Sunday, March 20, 2011


Given that I engineered first position on the parent phone tree, my daughter called us from South Africa at seven-thirty this morning to report that they arrived safely and the hostel where they will be staying is "truly awesome for realz." She sounded very much as she did the morning after her first sleepover at a friend's house when she was five, full of excitement that she was living it. I felt perfectly happy and not at all put out as I dialed the next five sets of house phones and cells phones listed on the phone tree and left voice mails that our travel group was fine. I finally roused a sleepy father who agreed to take over the calling from there.

Back on this side of the world, my aunt was clear in her speech for almost fifteen minutes this morning and we had a good conversation in which she instructed me that my daughter should apply to Barnard. My aunt spent decades of her working life there running the mail room and copying services and metaphorically opening doors for her nieces. She wanted to know where else her grandniece was interesting in applying and had she taken "that test they have to take" yet? She meant the SAT probably. I explained that my girl was taking the ACT instead, and had already posted a very decent score on her trial run last December, but would be taking it again to push it higher. This was about the place where the conversation went off the rails.

My aunt started telling me something about her 14-year-old grandson who lives in Virginia, and I couldn't quite get what she was saying. She made it sound as if her grandson had been there the evening before and had made some comment that worried her and she needed to talk to him about it. I knew I was missing something because my nephew is still in Virginia, so his grandmother must have visited with him in her dreams. But I did get one part of what she said. She asked who would look out for him (she didn't say when I'm gone) and I promised her we all would.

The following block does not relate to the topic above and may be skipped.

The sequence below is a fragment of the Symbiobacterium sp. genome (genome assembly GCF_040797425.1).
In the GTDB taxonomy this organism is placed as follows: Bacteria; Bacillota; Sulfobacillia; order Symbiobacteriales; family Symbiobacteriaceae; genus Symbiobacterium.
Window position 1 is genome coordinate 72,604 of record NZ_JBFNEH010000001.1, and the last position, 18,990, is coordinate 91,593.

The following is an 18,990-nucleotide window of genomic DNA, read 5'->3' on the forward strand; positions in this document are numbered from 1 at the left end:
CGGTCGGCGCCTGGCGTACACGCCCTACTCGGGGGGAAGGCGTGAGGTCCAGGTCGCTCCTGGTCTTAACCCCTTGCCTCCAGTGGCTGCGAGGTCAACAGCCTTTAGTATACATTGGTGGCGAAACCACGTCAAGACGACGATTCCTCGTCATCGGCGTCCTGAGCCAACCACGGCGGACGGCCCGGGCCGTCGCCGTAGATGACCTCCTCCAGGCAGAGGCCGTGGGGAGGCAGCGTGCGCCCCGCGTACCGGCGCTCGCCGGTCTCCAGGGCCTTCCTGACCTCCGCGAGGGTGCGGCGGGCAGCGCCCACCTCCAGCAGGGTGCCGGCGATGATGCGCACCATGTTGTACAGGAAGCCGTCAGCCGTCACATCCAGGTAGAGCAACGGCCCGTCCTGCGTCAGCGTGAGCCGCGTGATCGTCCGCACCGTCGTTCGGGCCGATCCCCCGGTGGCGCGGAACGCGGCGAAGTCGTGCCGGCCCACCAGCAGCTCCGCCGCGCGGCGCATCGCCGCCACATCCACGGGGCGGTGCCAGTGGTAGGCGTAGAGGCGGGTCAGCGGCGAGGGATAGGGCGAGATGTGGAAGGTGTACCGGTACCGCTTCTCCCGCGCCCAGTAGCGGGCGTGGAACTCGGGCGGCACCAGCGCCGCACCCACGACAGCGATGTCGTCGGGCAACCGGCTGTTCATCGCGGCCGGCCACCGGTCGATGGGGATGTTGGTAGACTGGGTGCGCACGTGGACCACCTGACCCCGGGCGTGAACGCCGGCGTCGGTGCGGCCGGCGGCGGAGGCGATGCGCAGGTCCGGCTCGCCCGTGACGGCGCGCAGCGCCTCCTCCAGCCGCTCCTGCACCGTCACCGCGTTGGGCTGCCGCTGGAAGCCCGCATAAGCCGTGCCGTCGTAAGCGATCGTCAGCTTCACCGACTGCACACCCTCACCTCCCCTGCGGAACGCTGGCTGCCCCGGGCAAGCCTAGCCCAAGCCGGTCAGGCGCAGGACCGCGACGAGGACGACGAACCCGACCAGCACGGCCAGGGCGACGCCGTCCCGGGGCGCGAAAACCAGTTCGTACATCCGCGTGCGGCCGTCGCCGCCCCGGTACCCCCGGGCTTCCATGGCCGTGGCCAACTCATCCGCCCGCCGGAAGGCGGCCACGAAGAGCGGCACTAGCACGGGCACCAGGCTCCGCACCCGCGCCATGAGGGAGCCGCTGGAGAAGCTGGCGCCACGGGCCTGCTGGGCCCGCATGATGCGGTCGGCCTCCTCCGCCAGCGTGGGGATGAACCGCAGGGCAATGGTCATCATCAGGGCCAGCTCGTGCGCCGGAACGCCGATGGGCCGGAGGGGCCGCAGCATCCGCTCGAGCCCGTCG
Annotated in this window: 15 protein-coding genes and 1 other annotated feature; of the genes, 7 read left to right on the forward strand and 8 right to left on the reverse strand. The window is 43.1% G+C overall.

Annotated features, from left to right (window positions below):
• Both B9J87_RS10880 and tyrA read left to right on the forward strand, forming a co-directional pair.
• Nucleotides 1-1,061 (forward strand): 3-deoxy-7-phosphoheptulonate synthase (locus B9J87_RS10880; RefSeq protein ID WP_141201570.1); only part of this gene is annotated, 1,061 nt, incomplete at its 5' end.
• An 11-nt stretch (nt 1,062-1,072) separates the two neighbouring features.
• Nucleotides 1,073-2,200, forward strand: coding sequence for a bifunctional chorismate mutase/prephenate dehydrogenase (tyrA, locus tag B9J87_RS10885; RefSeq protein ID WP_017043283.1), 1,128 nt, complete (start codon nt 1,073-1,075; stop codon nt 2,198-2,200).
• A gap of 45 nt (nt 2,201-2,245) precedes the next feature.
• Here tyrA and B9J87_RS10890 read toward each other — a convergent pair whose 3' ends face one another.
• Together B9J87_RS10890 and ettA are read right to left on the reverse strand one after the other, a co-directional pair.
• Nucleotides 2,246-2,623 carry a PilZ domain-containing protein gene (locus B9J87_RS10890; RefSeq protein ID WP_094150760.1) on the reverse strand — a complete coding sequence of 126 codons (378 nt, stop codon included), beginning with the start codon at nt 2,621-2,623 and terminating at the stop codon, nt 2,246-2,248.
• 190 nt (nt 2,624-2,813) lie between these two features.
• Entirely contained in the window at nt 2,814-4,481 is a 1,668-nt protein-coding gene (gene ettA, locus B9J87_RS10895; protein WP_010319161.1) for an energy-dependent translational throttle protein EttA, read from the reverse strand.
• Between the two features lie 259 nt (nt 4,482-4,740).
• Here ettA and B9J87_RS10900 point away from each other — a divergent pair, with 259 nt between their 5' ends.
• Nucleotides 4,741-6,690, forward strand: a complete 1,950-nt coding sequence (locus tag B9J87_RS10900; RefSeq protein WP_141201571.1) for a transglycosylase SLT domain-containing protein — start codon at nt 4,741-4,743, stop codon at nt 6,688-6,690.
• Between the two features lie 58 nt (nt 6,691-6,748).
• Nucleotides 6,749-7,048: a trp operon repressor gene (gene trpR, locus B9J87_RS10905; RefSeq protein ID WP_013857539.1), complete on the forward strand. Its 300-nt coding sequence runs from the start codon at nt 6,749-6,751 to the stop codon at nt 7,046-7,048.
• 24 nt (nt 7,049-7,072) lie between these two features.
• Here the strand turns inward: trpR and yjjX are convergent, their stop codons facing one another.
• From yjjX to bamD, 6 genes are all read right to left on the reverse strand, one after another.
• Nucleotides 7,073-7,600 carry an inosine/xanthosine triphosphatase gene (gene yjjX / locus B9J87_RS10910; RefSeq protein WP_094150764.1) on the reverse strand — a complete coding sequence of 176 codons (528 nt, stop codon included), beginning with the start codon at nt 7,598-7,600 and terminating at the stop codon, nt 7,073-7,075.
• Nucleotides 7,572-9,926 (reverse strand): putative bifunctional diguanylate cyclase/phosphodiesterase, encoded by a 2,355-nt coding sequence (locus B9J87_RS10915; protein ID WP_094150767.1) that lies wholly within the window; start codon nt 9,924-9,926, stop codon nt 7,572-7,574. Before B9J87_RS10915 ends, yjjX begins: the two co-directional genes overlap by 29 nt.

My son went out without his ortho boot last night, he wore regular sneakers and his ankle was fine. The bruising and the swelling are completely gone and although he still treats the injury with respect, he says the ankle feels "back to normal." He and my niece left this morning to return to school after a rather celebratory spring break, and now my true love and I are alone at home, entirely unsupervised.


  1. It's great to hear that your children are busy and well. They must believe in you if they leave you "completely unsupervised" :)

  2. No supervision?! I bet you don't have a clue as to what to do ;)

  3. Hmmmm--do you need supervision?

  4. Try to enjoy your unsupervised time! Glad the kids are well and on their way to the next adventure. I'm not sure how I will be able to transition to unsupervised time, but I know we always find a way to do what we must!

  5. jealous of the unsupervised time... :)

  6. Are your chandeliers firmly bolted to the ceilings?

  7. So glad to know that your dear daughter arrived safe and sound to her new adventure! I love it and look forward to hearing more about her journey:)

    Those precious moments of lucidity with our sweet elders truly do bring comfort to the soul. Alas, if we could only understand the meaning in the mixture of then and now, dream and awake. I do think that your Aunt Winnie was able to relay some of her important concerns to you and that you understood the gist of what she was trying to express. Bless her loving heart for wanting to be sure that her grandson would be cared for. Bless yours for promising to do so. You are both angels.

    Whatever will you and your beloved do to fill up all of that unsupervised time;)?